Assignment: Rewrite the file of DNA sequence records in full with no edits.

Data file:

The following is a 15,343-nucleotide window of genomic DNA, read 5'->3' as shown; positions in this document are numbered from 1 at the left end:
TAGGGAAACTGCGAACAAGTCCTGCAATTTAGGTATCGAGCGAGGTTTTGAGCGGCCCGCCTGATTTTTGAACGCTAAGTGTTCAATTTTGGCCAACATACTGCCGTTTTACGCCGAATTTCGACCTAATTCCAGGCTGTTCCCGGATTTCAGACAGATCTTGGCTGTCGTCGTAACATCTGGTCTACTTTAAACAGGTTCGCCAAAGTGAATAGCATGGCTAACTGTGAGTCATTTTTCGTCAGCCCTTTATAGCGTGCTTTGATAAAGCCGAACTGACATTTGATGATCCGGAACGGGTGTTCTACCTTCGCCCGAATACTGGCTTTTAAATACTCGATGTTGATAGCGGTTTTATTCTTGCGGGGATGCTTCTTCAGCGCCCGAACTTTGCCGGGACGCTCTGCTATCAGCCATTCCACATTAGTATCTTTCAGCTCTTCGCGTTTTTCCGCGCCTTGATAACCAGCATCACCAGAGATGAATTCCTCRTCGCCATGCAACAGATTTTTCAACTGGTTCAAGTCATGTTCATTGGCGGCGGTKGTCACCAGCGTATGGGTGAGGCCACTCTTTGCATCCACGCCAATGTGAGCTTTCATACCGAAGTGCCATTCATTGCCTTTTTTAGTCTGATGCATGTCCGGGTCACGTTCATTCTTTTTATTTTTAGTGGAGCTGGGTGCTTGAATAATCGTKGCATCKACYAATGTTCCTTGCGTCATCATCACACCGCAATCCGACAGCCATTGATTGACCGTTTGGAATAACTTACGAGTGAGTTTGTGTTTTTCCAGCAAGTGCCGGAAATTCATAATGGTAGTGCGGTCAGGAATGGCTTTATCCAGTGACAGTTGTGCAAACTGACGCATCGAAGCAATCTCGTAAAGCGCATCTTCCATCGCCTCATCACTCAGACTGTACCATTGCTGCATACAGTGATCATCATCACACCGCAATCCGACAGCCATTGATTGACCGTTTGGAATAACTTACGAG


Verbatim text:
The following is a 15,343-nucleotide window of genomic DNA, read 5'->3' as shown; positions in this document are numbered from 1 at the left end:
TAGGGAAACTGCGAACAAGTCCTGCAATTTAGGTATCGAGCGAGGTTTTGAGCGGCCCGCCTGATTTTTGAACGCTAAGTGTTCAATTTTGGCCAACATACTGCCGTTTTACGCCGAATTTCGACCTAATTCCAGGCTGTTCCCGGATTTCAGACAGATCTTGGCTGTCGTCGTAACATCTGGTCTACTTTAAACAGGTTCGCCAAAGTGAATAGCATGGCTAACTGTGAGTCATTTTTCGTCAGCCCTTTATAGCGTGCTTTGATAAAGCCGAACTGACATTTGATGATCCGGAACGGGTGTTCTACCTTCGCCCGAATACTGGCTTTTAAATACTCGATGTTGATAGCGGTTTTATTCTTGCGGGGATGCTTCTTCAGCGCCCGAACTTTGCCGGGACGCTCTGCTATCAGCCATTCCACATTAGTATCTTTCAGCTCTTCGCGTTTTTCCGCGCCTTGATAACCAGCATCACCAGAGATGAATTCCTCRTCGCCATGCAACAGATTTTTCAACTGGTTCAAGTCATGTTCATTGGCGGCGGTKGTCACCAGCGTATGGGTGAGGCCACTCTTTGCATCCACGCCAATGTGAGCTTTCATACCGAAGTGCCATTCATTGCCTTTTTTAGTCTGATGCATGTCCGGGTCACGTTCATTCTTTTTATTTTTAGTGGAGCTGGGTGCTTGAATAATCGTKGCATCKACYAATGTTCCTTGCGTCATCATCACACCGCAATCCGACAGCCATTGATTGACCGTTTGGAATAACTTACGAGTGAGTTTGTGTTTTTCCAGCAAGTGCCGGAAATTCATAATGGTAGTGCGGTCAGGAATGGCTTTATCCAGTGACAGTTGTGCAAACTGACGCATCGAAGCAATCTCGTAAAGCGCATCTTCCATCGCCTCATCACTCAGACTGTACCATTGCTGCATACAGTGATCATCATCACACCGCAATCCGACAGCCATTGATTGACCGTTTGGAATAACTTACGAG